4)Click the Advanced button and then the E-mail tab.

    5)Then do whatever you want with all the options there (you can disable all checks of out-going attachments, disable the Worm Stopper, modify what the Worm Stopper gets worried about, etc.).

    Hope that’s helpful.

    Posted by Dr. Virago  on  01/24  at  11:41 PM
  33. Don’t want to be impertinent here, but is anyone else singing We’re Desperate by X on account of that title?

    Posted by Tex  on  01/24  at  11:44 PM
  34. Oh. And now I read down two posts further. It’s kiss or kill.

    Posted by Tex  on  01/24  at  11:49 PM
  35. You know, whenever I hear about Michael’s sufferings, I think about Mary Jo Kopeckne.

    Posted by  on  01/25  at  12:15 AM
  36. I call this “being in widening gyre mode” myself.

    Or I would, if I weren’t a card-carrying liberal and thus forbidden to ever read or enjoy much less reference Western Culture™.

    As it is, since I’m not long enough of a liberal to have mastered Sanscrit (my multiculturalist credentials are inadequate) to remember what the Sutras call the state of “things falling apart, center failing to hold” I tend to fall back on my default upbringing and say “Situation normal” which means the same thing on both micro and macro levels, from your screen door to climate destabilization to cosmic entropy…

    Posted by bellatrys  on  01/25  at  12:05 PM
  37. jasong, did you see that Pat Buchanan joined with Jonah Goldberg in holding up “24” as a model of foreign and domestic policy?

    You just *know* he’s still saying, “Goddammit, why couldn’t that SOB Nixon take my advice and just burn the $#@%^$ tapes and tell the Special Council to...”

    Posted by bellatrys  on  01/25  at  12:13 PM
  38. Radio Leo | Main / Windows Security Tips

    A guy I really trust for tips, and I recommend all the programs on this page, and use them AVG, Zone Alarm, Spybot, and AdawareSE [they all have free versions, and some have paid versions,too]
    Mcafee and Norton aren’t any good, in my opinion.
    And Leo himself recommends NOD32, as do many of my fellow computer geeks.

    Posted by MissM  on  01/25  at  06:00 PM
  39. Just here to agree with Rob.  Drop McAfee ASAP & get something else.  Norton’s been OK by me.  Dell!  Dayum!

    Posted by  on  01/25  at  08:13 PM
  40. Oh, and *never,* never, NEVER use two antivirus programs at once. Either McAfee or Norton, or another one (I’m not sure at this point which is least annoying/counterproductive so won’t recommend), but you do *not* get double the protection by multiplying AV software, you get gridlock and internal departmental politics…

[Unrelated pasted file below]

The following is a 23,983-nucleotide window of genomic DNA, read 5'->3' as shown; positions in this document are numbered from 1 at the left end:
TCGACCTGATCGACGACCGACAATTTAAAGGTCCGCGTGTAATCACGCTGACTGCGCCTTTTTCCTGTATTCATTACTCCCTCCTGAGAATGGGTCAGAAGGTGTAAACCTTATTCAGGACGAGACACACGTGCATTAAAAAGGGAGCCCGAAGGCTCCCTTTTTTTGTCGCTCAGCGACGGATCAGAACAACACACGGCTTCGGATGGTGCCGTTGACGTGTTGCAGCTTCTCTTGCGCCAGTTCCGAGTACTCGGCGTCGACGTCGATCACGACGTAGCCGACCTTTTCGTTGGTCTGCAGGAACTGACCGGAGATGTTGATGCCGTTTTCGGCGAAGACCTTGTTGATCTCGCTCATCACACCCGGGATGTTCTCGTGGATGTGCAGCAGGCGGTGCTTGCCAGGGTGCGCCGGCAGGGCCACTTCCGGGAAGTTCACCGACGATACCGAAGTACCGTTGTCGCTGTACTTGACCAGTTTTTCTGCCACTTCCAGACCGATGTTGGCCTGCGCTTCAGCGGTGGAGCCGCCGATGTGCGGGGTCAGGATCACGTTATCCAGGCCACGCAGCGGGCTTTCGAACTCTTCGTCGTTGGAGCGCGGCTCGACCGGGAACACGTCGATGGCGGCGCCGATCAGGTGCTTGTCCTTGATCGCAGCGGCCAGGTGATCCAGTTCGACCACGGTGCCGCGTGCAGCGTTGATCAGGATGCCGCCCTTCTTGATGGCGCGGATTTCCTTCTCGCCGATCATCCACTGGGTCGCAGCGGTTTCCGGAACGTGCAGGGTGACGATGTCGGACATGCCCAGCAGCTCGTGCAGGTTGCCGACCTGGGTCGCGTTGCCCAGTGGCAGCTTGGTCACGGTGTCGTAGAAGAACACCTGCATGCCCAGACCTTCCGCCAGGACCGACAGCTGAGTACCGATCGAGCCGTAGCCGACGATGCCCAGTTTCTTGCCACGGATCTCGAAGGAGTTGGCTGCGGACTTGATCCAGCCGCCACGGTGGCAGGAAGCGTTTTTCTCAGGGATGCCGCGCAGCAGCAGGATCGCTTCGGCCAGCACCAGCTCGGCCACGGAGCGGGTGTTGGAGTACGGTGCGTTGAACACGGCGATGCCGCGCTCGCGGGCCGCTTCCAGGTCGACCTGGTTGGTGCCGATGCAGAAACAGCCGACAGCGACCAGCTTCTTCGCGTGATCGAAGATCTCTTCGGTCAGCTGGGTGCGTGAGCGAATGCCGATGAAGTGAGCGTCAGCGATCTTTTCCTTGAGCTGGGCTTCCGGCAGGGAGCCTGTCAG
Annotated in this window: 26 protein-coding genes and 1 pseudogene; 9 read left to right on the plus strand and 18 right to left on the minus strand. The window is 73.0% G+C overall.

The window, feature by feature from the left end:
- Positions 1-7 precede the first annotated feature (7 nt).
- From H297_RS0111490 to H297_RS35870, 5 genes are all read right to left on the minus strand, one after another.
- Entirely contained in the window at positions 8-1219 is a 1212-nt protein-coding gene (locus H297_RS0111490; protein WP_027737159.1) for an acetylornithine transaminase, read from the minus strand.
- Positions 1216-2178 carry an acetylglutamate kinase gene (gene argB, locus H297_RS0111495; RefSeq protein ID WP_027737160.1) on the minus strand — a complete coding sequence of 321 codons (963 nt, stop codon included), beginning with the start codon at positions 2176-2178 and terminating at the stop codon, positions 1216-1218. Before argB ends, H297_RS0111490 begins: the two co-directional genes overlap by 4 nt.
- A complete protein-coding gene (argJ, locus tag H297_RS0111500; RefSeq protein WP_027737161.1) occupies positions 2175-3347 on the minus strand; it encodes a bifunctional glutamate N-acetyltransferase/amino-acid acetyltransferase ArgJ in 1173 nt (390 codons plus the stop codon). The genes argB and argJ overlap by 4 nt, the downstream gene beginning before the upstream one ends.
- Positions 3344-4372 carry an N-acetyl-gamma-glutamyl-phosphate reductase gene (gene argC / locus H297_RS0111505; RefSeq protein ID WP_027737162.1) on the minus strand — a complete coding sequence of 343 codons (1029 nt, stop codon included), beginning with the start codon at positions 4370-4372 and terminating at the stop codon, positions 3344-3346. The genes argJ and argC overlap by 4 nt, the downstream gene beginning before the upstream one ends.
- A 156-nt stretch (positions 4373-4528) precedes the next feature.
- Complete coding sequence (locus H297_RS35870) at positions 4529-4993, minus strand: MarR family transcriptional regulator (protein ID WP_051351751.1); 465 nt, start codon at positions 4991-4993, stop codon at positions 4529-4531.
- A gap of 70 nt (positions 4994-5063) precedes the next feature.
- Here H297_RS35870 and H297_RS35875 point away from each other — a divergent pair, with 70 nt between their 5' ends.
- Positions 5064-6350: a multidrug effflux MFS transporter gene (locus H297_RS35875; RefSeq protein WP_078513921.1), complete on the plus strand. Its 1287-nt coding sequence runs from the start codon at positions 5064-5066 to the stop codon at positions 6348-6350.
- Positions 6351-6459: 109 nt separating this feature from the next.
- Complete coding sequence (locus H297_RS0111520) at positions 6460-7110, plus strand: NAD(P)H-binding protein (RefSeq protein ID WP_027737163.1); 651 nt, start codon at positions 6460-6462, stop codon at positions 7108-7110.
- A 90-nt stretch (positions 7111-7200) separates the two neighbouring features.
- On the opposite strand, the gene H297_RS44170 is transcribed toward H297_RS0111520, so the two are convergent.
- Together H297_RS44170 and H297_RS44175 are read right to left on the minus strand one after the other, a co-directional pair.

Posted by bellatrys  on  01/25  at  08:22 PM
  41. Had two (count ‘em, TWO) rotator cuff failures in two years (try washing your armpits with THAT problem). They start off slowly and gradually degenerate. Best check it early lest surgury results. 

    Since I have lived in FL for most of my short-lived life, I have but one question:  Furnace? What’s a furnace?

    Posted by  on  01/26  at  07:32 PM
  42. This was kinda insane on what happened to you. I hope everything will go well, especially on you car. i might suggest that you get some parts from Car Parts Los Angeles in order to fix everything in your car.

    Posted by  on  09/13  at  11:02 PM
  43. The weren’t satisfied with that and then proclaimed they were African-American (althouh many would be hard pressed to find Africa on a globe).

    Posted by Myscarf  on  02/26  at  05:20 AM
  44. I live in Katy, just west of Houston, Texas. I love the idea, but I am financially struggling and a bit tied down to a family life.

    Posted by Web Design  on  02/26  at  07:43 AM
  45. hi, i think you can, my grandmother reticently got a disabled permit for driving so she can park in disabled parking, and she is a diabetic.So id assume you may be able to, just ask around, there is a good chance he/she may be able to.

    Posted by ccie voice bootcamp  on  02/28  at  07:15 AM